Industrialization also meant that many people moving from the country to the expanding towns and cities, brought rabbits with them; apart from poultry, they were the only ‘farm’ animal to be practical to keep in town.

Although many of these rabbits were bred for meat, it became increasingly common among the rising middle classes to keep rabbits as pets.

During the two World Wars, governments in both Britain and the United States encouraged people to keep rabbits as a source of home grown meat and fur, both for themselves and to help feed and clothe soldiers.

After the wars, many people continued to keep rabbits in their gardens, and they become common place as household pets. Rabbits have become the third most popular pet after cats and dogs in the UK, unlike cats and dogs however they are traditionally seen as ‘children‘s pets’, and often sadly misunderstood.

Domestication of Rabbit

All the domesticated breeds of rabbits were from the European wild rabbit, Oryctolaguscuniculus. Rabbits were originally classified as rodents, but they are now in their own order, the Lagomorphs.

The Lagomorphs are different from the rodent by means of dentition six instead of four incisor teeth. Also the Lagomorphs are divided into two main families, namely the pikas and the hares.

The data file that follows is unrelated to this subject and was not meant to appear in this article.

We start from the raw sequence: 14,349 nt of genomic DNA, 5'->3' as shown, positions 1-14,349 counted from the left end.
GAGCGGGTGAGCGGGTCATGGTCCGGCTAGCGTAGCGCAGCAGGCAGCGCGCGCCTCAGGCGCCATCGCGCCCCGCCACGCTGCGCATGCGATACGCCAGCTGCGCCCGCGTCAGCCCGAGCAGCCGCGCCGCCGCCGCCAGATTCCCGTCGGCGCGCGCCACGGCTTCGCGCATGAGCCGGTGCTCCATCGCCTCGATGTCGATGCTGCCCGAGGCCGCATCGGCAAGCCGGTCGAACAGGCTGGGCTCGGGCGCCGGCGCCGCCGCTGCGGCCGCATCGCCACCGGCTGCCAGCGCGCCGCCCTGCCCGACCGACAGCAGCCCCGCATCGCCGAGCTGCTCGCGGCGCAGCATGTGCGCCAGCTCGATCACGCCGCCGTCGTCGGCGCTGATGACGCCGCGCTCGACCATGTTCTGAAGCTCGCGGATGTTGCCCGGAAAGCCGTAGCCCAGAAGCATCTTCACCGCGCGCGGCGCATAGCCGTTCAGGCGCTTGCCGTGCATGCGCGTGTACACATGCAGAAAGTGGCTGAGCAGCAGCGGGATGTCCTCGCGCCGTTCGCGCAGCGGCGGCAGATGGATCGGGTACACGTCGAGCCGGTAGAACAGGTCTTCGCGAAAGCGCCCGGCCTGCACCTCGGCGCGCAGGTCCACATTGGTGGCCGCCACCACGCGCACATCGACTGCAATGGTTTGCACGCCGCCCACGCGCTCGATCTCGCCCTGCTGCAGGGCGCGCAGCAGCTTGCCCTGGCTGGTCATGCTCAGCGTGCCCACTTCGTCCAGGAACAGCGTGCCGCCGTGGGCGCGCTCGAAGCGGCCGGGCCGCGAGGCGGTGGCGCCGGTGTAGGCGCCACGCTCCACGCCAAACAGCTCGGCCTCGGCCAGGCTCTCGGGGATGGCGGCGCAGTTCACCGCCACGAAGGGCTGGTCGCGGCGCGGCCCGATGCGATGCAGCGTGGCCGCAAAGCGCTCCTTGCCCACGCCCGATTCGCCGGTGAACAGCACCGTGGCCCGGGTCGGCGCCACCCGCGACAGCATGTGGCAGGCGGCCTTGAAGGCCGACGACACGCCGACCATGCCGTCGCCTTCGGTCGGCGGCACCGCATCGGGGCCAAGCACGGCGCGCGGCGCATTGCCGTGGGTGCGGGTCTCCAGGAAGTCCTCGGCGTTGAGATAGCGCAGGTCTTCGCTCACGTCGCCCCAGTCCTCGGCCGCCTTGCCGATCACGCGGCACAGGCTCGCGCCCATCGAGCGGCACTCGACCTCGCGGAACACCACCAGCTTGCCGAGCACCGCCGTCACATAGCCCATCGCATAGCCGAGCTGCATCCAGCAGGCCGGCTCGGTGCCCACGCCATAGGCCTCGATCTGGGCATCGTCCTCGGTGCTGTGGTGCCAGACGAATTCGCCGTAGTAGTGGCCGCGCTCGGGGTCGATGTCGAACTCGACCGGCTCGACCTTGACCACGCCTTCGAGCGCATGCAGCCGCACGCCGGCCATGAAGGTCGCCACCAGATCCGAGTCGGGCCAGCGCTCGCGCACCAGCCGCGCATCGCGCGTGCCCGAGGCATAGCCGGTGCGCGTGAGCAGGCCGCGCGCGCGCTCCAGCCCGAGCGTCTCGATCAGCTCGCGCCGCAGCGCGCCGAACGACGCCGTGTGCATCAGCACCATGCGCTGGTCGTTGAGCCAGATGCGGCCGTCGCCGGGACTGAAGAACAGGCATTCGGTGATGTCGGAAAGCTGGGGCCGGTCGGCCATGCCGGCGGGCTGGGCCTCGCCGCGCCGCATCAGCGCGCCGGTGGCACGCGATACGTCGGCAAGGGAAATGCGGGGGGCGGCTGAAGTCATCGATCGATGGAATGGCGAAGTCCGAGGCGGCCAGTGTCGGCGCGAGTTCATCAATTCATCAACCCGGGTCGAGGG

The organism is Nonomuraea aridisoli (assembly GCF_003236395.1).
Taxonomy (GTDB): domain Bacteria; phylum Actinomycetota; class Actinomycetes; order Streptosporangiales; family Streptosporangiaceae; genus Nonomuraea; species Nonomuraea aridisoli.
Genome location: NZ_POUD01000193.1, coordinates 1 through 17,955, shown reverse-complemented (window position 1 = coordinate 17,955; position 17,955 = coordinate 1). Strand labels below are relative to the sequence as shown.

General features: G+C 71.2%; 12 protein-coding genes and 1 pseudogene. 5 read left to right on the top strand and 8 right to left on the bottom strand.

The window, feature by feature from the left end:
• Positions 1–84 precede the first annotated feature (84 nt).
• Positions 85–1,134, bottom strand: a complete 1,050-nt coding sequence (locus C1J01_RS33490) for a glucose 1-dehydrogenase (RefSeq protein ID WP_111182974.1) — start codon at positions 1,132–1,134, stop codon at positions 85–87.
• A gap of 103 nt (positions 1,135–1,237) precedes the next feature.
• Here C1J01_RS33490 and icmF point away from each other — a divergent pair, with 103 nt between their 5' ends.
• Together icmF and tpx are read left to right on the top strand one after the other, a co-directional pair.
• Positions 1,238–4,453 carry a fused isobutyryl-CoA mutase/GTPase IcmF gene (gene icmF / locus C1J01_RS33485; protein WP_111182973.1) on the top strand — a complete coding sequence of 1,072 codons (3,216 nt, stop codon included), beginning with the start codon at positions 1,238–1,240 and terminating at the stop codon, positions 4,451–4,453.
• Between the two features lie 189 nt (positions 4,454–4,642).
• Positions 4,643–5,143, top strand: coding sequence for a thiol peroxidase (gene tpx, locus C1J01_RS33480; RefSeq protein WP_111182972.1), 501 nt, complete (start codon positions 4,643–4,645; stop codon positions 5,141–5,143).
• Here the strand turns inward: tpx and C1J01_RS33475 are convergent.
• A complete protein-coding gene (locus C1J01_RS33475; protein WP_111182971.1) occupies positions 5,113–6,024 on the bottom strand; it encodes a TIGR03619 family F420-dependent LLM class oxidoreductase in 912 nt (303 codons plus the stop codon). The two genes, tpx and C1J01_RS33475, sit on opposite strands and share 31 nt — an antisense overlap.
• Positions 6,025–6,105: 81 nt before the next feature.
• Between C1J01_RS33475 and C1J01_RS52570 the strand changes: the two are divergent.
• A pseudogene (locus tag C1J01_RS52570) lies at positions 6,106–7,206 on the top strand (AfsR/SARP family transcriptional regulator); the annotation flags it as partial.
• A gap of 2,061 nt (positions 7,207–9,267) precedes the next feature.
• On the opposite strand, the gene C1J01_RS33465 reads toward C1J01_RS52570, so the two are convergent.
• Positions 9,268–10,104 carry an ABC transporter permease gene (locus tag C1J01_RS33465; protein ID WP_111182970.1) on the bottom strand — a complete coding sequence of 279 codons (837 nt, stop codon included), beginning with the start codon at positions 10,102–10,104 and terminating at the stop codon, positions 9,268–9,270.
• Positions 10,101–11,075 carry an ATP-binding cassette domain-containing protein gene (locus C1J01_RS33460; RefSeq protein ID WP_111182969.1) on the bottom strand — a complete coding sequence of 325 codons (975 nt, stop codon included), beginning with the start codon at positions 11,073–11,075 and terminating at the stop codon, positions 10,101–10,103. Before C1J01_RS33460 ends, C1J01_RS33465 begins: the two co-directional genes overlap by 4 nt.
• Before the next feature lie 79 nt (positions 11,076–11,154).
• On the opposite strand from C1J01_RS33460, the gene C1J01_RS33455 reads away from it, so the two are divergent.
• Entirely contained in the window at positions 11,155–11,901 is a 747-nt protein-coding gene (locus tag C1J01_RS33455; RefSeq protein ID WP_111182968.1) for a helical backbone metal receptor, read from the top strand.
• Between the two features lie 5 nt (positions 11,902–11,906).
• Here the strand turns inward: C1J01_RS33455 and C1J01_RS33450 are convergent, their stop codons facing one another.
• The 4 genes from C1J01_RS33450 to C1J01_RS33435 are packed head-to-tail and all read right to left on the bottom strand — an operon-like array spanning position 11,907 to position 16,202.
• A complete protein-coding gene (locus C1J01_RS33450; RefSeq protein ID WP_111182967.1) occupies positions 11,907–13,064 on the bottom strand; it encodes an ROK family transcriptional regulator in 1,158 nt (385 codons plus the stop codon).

Pikas or the rock rabbits are commonly found in the mountainous areas. Lagomorphs Hares, differs from rabbit in that they are born in the open without nest and fully haired, with their eyes open and can run within few minutes of birth.

They are also known to have long legs and takes long leaps when running. Hares have the scientific names Lepus europaeus and Lepuscalifornicus – black tailed jack rabbits. The two main genera of rabbits are the true rabbits (Oryctolagus cuniculus) and the cotton tail rabbits (Sylvilagus).

Domestication was first recorded in the rabbit husbandry in early Roman times, when rabbits were kept in leporaria or walled rabbits garden.

In summary, poultry and swine do have similar importance in some countries economy. The rabbit is a monogastric animal with some ruminant features giving it a comparative advantage over other monogastric animals.

Monogastric animals which include poultry, swine and rabbits are animals with simple and single stomachs unlike ruminant animals with four chambered stomachs. They have their origin, distribution and importance.

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Agric4Profits

Benadine Nonye is an agricultural consultant and a writer with several years of professional experience in the agriculture industry. - National Diploma in Agricultural Technology - Bachelor's Degree in Agricultural Science - Master's Degree in Science Education - PhD Student in Agricultural Economics and Environmental Policy... Visit My Websites On: 1. Agric4Profits.com - Your Comprehensive Practical Agricultural Knowledge and Farmer’s Guide Website! 2. WealthinWastes.com - For Effective Environmental Management through Proper Waste Management and Recycling Practices! Join Me On: Twitter: @benadinenonye - Instagram: benadinenonye - LinkedIn: benadinenonye - YouTube: Agric4Profits TV and WealthInWastes TV - Pinterest: BenadineNonye4u - Facebook: BenadineNonye